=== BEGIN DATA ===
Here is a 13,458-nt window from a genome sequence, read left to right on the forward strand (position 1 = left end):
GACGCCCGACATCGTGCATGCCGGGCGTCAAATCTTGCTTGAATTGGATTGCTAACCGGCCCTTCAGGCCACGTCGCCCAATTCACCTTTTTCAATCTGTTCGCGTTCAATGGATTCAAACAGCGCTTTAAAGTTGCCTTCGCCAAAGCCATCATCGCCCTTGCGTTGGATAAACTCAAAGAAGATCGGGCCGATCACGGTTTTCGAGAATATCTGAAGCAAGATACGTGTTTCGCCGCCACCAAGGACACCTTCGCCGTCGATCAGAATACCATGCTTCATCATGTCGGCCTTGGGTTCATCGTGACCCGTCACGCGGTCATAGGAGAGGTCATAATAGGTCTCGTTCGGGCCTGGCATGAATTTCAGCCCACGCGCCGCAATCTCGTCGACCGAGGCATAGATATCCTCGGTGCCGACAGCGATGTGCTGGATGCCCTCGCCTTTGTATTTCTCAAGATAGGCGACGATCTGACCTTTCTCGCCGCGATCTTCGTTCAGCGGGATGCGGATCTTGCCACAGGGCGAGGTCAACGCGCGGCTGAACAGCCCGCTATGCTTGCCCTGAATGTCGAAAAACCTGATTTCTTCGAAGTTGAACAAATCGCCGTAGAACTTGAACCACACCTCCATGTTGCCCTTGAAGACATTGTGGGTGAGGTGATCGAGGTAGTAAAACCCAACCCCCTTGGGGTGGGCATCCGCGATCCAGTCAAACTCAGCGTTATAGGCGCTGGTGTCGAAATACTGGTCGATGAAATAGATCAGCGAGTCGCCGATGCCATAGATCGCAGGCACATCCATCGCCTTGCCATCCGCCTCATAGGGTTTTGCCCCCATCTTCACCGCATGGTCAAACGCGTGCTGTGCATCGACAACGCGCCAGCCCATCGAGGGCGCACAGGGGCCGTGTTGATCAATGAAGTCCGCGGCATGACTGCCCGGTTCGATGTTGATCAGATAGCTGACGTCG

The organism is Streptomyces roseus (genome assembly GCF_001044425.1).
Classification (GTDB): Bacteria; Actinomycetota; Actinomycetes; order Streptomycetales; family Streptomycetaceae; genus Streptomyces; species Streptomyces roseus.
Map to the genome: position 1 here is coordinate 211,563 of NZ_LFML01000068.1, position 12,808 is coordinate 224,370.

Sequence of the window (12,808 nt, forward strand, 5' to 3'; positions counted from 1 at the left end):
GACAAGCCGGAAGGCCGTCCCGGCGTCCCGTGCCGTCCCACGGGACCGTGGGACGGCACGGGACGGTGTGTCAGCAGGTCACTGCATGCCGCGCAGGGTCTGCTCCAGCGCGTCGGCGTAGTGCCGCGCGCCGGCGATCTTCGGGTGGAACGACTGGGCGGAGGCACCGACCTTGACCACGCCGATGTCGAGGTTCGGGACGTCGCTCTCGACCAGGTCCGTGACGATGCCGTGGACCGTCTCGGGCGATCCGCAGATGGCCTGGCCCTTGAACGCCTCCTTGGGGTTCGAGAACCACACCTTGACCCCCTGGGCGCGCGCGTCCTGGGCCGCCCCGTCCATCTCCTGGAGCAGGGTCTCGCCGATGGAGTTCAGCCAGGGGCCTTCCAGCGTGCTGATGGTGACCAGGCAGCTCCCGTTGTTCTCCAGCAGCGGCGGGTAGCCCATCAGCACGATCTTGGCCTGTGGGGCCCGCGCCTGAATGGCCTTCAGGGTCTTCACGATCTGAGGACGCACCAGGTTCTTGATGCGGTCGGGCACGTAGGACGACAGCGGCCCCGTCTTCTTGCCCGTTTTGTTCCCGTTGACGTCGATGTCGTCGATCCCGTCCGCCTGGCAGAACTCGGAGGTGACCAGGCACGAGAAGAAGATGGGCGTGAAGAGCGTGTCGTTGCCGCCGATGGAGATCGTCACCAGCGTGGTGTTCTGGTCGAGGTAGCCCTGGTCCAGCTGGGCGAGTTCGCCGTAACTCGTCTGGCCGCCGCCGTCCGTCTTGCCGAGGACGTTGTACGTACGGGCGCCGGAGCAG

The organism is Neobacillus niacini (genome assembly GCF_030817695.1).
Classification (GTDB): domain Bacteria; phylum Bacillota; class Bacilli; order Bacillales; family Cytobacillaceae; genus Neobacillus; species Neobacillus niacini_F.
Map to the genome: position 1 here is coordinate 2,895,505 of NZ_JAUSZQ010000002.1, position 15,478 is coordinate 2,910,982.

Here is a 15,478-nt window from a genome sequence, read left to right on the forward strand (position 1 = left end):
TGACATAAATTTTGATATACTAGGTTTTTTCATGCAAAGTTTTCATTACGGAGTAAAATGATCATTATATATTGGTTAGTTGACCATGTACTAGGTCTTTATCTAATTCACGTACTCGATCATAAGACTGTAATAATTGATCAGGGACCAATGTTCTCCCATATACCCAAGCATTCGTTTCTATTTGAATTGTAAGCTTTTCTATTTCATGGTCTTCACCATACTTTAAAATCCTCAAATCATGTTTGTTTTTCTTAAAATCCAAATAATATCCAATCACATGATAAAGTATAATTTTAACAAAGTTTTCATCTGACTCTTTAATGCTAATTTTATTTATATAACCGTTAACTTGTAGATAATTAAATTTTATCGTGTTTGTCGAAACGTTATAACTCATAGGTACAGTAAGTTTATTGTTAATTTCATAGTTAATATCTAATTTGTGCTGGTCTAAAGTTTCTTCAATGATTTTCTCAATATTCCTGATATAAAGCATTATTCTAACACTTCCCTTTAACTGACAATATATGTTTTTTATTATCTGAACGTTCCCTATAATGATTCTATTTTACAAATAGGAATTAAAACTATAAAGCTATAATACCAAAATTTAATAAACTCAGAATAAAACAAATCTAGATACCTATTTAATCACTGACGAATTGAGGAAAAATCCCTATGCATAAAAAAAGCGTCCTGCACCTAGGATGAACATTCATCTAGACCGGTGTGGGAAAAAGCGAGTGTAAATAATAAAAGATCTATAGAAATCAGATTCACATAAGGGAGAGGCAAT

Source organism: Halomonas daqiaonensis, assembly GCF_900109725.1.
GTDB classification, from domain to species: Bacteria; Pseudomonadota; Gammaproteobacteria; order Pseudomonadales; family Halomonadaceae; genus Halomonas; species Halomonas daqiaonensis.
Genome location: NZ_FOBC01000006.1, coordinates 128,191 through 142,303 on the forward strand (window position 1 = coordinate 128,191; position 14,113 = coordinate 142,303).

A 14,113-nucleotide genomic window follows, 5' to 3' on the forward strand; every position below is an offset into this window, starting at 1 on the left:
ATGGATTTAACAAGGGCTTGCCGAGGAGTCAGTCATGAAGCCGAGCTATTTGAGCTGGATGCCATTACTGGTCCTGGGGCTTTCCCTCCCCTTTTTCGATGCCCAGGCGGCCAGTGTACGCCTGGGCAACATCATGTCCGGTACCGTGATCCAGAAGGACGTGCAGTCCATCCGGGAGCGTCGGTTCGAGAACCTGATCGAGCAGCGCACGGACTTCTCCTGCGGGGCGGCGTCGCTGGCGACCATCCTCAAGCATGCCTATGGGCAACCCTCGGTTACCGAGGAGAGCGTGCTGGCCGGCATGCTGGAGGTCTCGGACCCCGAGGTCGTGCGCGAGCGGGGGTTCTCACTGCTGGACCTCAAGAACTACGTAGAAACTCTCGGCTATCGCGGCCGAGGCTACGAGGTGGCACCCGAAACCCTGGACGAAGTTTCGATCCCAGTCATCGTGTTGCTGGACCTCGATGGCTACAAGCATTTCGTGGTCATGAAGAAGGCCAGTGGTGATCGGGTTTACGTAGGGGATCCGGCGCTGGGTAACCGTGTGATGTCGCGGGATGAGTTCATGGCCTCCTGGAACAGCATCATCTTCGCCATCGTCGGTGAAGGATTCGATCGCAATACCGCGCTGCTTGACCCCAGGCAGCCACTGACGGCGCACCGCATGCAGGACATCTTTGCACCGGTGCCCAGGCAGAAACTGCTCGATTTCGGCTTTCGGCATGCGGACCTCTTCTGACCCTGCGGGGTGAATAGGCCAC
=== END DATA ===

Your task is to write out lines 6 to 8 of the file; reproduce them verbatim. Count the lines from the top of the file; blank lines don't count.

Sequence of the window (12,808 nt, forward strand, 5' to 3'; positions counted from 1 at the left end):
GACAAGCCGGAAGGCCGTCCCGGCGTCCCGTGCCGTCCCACGGGACCGTGGGACGGCACGGGACGGTGTGTCAGCAGGTCACTGCATGCCGCGCAGGGTCTGCTCCAGCGCGTCGGCGTAGTGCCGCGCGCCGGCGATCTTCGGGTGGAACGACTGGGCGGAGGCACCGACCTTGACCACGCCGATGTCGAGGTTCGGGACGTCGCTCTCGACCAGGTCCGTGACGATGCCGTGGACCGTCTCGGGCGATCCGCAGATGGCCTGGCCCTTGAACGCCTCCTTGGGGTTCGAGAACCACACCTTGACCCCCTGGGCGCGCGCGTCCTGGGCCGCCCCGTCCATCTCCTGGAGCAGGGTCTCGCCGATGGAGTTCAGCCAGGGGCCTTCCAGCGTGCTGATGGTGACCAGGCAGCTCCCGTTGTTCTCCAGCAGCGGCGGGTAGCCCATCAGCACGATCTTGGCCTGTGGGGCCCGCGCCTGAATGGCCTTCAGGGTCTTCACGATCTGAGGACGCACCAGGTTCTTGATGCGGTCGGGCACGTAGGACGACAGCGGCCCCGTCTTCTTGCCCGTTTTGTTCCCGTTGACGTCGATGTCGTCGATCCCGTCCGCCTGGCAGAACTCGGAGGTGACCAGGCACGAGAAGAAGATGGGCGTGAAGAGCGTGTCGTTGCCGCCGATGGAGATCGTCACCAGCGTGGTGTTCTGGTCGAGGTAGCCCTGGTCCAGCTGGGCGAGTTCGCCGTAACTCGTCTGGCCGCCGCCGTCCGTCTTGCCGAGGACGTTGTACGTACGGGCGCCGGAGCAG

The organism is Neobacillus niacini (genome assembly GCF_030817695.1).